Antique Black and White Version of Video

Posted on November 5, 2013


One of the projects I have to complete for YOP concerns using Photoshop’s channel mixer to alter the mood of a digital black and white image. I plan to use some images from my East End work for this project. However, rather than randomly playing with the colour sliders on the channel mixer I have opted to use Silver Efex Pro and have selected an Antique Plate template for the images.

This option creates an ‘old’ looking black and white photograph. It is fairly dark has a warm tone and has a slight grain. A fairly strong vignette is also applied.

Having applied this effect to a set of my East End photographs I rather like the results but am uncertain about using this level of digital manipulation for my YOP work. It gives the work a nostalgic feel and reinforces the historical nature of the photographic references. I must say that my choice of processing was influenced by my reaction to David Gillander’s ‘Uncivilised’ work, which is in traditional black and white with liberal post processing in the darkroom. See here for his work.

So why is it that I like Gillander’s work but I am uncertain about using a similar effect, but digitally created? I think the reason is that it is too easy with digital. The level of craft needed in the darkroom is much greater – at least I think it is, based on my very limited level of skill in the darkroom.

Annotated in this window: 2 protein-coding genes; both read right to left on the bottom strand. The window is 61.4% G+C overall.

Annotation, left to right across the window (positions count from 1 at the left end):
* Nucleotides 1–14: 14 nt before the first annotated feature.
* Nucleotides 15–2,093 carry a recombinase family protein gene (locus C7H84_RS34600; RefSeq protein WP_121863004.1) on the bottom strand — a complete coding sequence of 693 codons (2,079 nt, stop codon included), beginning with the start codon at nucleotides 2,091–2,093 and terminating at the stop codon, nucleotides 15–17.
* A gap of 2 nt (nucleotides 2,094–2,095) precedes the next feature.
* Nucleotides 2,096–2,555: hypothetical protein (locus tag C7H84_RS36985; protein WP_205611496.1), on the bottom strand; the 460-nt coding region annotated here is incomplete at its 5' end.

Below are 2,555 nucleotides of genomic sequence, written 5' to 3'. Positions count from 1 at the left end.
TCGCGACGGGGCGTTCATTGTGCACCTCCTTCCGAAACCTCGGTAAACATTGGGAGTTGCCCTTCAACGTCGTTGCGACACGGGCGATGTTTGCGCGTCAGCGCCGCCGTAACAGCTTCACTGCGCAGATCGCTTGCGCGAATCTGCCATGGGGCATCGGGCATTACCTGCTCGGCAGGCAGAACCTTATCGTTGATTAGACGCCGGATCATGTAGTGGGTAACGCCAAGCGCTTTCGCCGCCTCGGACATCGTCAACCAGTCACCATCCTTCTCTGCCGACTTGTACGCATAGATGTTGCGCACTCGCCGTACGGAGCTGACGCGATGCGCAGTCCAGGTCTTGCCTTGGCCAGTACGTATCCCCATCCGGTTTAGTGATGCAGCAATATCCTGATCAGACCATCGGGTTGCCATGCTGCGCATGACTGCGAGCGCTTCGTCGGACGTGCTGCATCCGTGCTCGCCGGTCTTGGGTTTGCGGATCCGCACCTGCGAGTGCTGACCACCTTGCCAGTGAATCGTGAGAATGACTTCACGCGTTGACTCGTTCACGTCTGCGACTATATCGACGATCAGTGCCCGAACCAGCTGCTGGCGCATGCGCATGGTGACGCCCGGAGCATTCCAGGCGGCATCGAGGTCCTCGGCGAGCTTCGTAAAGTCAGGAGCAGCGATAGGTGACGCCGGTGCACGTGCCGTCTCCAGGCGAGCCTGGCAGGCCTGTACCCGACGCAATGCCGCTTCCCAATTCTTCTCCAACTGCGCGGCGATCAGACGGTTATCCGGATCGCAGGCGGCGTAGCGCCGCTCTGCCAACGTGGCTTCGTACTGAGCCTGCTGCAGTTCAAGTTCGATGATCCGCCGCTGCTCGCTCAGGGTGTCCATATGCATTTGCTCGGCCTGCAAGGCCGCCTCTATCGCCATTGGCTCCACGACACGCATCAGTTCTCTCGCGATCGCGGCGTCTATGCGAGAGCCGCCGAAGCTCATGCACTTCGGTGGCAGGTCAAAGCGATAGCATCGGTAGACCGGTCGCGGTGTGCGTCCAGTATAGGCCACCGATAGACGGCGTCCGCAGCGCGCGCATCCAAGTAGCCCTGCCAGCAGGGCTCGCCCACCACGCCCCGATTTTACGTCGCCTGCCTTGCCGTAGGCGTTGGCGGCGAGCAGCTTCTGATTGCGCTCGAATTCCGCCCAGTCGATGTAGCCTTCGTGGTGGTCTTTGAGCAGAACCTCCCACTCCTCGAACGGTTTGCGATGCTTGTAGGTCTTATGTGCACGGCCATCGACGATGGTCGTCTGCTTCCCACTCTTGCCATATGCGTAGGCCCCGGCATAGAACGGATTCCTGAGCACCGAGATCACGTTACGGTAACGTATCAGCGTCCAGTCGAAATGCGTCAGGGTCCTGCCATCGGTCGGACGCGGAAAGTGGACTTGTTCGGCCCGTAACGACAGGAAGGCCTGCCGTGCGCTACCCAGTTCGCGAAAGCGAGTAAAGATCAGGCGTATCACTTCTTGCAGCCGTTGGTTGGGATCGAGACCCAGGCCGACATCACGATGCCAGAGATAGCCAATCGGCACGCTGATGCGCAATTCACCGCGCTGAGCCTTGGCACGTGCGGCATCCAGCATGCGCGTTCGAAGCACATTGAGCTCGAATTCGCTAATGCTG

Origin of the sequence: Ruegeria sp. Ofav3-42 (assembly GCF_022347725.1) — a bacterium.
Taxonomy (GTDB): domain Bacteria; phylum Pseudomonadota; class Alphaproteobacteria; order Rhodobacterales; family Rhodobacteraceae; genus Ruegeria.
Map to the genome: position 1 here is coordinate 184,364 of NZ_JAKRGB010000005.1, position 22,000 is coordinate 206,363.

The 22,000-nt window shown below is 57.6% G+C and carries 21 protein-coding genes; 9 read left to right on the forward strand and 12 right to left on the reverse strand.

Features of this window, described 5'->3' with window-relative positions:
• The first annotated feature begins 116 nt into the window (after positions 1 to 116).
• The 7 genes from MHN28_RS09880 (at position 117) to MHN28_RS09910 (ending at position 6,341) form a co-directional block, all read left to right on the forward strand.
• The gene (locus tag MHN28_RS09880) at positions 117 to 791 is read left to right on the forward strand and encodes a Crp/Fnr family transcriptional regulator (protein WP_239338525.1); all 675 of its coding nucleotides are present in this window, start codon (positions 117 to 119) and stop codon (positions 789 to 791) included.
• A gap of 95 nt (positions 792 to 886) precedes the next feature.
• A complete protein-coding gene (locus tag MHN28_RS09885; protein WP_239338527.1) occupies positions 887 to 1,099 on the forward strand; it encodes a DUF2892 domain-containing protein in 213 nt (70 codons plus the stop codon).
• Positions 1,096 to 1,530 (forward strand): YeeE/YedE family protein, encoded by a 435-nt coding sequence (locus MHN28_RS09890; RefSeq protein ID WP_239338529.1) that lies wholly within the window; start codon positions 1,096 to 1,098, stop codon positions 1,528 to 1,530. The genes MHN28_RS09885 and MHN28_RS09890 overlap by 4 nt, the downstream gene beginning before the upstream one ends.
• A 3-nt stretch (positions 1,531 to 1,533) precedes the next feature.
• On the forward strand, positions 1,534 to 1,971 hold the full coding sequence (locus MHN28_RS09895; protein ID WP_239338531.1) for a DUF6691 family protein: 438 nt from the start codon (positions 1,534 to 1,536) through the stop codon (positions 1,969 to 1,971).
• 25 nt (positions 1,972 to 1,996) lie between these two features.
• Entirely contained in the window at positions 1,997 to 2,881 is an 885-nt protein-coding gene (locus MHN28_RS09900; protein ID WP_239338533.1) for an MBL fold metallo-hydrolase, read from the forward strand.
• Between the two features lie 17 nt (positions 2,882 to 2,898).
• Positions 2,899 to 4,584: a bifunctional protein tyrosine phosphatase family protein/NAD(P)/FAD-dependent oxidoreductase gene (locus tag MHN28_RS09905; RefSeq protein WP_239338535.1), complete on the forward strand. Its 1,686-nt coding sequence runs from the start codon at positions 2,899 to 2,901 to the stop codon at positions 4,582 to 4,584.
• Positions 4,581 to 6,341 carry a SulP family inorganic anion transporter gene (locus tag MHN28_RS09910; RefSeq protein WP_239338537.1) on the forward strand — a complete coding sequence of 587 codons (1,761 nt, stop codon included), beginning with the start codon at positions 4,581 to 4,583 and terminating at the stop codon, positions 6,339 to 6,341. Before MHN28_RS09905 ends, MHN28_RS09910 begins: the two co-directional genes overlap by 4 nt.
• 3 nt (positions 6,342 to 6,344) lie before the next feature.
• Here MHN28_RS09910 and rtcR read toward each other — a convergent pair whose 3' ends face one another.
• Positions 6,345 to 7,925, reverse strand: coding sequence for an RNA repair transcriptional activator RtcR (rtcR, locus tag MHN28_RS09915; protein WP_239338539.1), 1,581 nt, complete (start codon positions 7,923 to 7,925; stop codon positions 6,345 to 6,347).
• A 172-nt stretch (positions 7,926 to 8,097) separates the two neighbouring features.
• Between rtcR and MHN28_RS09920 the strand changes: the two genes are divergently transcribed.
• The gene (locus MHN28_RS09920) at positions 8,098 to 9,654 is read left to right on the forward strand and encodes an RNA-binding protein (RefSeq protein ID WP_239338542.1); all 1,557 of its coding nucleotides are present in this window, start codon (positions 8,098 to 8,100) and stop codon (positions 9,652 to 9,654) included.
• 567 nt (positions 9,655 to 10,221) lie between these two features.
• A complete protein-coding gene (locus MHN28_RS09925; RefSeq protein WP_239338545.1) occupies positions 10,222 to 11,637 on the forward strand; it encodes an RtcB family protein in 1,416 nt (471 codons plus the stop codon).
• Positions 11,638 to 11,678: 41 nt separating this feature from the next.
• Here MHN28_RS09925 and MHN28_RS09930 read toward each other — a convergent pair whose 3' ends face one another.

Having said that another side of me says that I should not be concerned about using the capabilities of digital. Other photographers far more famous than I have done just that. Pieter Hugo used digital imaging for his ‘THERE IS A PLACE IN HELL FOR ME AND MY FRIENDS’ and Simon Norfolk used the same approach for his portraits in ‘Burke and Norfolk’. Both were in fact adjusting the Channel mixer on black and white digital images to simulate the effects of Wet Collodion which is not red sensitive – so the reds come out very dark. Hugo wanted his ‘white’ subjects to look ‘black’ and Norfolk wanted his portraits to look like Burke’s original Wet Collodion images.

I would be interested in other people’s views on the issues I raise above and also on their reaction to the images in black and white. I have posted a pdf slideshow of the new images – just click the link below:


I have also produced another version of the video…this is getting quite long now. I have however made the intro much shorter…. Click the photograph below to see this video.

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